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Welcome to Webcytology's main interactive feature. The Simulation allows you to create your own species of unicellular life and then place it in a virtual world where it can interact with the environment and other people's organisms. As you create your species, you will learn not only which types of species have particular organelles but also that all of them are important in maintaining the balance necessary for life.
To use the Simulation, you will first have to create an account on Webcytology. Your account will allow us to keep track of the species which you create and send you email updates of your cells' progress. The only required information is a handle of your choice and a password.
After you've created an account, you'll be able to create your own species. (Of course, you have to login to your account first.) Once your species is created and placed in a world, you can check up on its progress by logging in.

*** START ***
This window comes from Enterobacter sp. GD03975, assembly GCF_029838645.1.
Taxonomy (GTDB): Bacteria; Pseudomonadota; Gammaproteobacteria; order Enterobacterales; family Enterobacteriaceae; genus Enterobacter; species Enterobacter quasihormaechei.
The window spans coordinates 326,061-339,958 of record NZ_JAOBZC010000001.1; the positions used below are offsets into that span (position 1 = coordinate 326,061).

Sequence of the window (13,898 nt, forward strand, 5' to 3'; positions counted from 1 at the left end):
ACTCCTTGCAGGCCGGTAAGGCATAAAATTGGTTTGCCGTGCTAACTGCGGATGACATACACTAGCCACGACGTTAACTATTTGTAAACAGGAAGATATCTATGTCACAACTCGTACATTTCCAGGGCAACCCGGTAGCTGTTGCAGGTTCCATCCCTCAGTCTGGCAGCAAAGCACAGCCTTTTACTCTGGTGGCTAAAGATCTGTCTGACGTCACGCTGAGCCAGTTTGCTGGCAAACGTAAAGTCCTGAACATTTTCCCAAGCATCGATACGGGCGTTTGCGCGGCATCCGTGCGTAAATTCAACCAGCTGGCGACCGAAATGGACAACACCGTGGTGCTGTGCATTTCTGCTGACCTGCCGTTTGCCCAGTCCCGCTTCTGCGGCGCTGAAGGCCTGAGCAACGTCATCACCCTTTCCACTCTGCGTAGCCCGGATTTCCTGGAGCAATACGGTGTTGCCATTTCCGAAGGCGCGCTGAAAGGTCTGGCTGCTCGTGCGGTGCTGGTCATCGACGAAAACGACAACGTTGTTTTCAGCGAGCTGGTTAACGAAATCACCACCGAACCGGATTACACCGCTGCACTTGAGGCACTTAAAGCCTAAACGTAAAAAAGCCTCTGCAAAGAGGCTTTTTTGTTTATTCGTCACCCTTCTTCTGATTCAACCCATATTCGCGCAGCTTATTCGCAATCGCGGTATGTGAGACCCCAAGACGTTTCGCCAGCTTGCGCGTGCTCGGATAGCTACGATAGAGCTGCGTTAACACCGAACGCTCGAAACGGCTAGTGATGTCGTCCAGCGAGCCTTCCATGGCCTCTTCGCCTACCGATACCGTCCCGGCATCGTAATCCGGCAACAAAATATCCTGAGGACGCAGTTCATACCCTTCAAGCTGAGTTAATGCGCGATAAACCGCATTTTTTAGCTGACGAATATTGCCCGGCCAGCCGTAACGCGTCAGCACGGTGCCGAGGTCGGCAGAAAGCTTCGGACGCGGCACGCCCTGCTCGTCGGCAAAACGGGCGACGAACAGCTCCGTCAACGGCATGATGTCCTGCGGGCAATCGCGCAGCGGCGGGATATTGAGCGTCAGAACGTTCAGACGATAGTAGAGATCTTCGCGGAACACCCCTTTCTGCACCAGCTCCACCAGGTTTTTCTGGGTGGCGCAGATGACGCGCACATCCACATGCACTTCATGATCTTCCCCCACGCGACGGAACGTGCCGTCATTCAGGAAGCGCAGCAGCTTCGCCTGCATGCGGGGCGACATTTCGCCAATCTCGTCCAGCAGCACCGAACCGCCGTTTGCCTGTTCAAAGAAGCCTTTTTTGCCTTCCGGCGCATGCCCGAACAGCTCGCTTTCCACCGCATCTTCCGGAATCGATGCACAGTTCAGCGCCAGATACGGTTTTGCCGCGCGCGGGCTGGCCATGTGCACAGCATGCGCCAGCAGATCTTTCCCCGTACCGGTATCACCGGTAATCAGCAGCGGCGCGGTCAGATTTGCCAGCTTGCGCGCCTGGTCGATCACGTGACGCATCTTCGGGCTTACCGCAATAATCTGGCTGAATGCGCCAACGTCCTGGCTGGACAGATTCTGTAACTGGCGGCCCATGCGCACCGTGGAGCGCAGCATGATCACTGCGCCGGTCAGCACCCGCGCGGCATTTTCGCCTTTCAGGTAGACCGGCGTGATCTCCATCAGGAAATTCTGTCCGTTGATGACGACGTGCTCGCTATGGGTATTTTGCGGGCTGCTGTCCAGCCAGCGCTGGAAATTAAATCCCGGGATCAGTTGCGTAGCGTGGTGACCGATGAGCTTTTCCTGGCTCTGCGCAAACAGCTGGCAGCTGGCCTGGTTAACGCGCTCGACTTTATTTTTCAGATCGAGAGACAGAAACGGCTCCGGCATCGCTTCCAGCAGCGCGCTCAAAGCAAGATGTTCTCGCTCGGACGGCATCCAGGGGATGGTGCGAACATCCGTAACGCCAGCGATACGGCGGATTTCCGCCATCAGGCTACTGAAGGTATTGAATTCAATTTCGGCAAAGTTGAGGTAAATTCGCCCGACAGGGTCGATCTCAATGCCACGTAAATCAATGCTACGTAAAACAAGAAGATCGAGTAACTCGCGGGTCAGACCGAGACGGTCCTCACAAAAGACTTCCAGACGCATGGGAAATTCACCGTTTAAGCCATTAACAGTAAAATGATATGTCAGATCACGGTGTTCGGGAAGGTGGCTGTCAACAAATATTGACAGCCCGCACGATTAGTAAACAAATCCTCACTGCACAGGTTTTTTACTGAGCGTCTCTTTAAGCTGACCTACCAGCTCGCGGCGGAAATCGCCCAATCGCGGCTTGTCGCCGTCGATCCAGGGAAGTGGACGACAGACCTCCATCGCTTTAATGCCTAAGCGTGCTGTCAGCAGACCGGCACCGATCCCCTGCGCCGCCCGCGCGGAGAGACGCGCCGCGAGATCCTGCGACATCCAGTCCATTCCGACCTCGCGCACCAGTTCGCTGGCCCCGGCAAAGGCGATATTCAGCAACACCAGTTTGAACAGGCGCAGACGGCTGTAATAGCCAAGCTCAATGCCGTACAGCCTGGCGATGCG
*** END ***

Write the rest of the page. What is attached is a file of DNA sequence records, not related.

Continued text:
Before you create a new species, we encourage you to look at Chapter Seven in the Guide to get a full description of each type of cell. In addition, you should browse through the Cell Database to see why other people created their species the way that they did.
Webcytology's Simulation runs four times daily. Each of these "turns" of the Simulation represents 20 minutes of activity in the Simulation worlds.
Cells in the Simulation worlds are subject to several environmental factors: oxygen, carbon dioxide, light, glucose, salt, hydrogen peroxide, and water. Depending upon which type of cell you create and which organelles you choose to include, your species will have different requirements, production and consumption rates, and tolerance levels for the various factors. In addition, cells in the world undergo reproductive processes at certain rates depending upon how successful they have been in obtaining nutrients and other life requirements. All cells can move around the world in the quest for nutrients, although cells with cilia or flagella can move faster.
Keep all of these factors (and others) in mind as you create your cell. If you choose too many organelles, your cell will not be able to obtain enough energy to maintain them all. Similarly, if you do not include certain organelles, your species may perform certain processes less efficiently, possibly resulting in death. [an error occurred while processing this directive]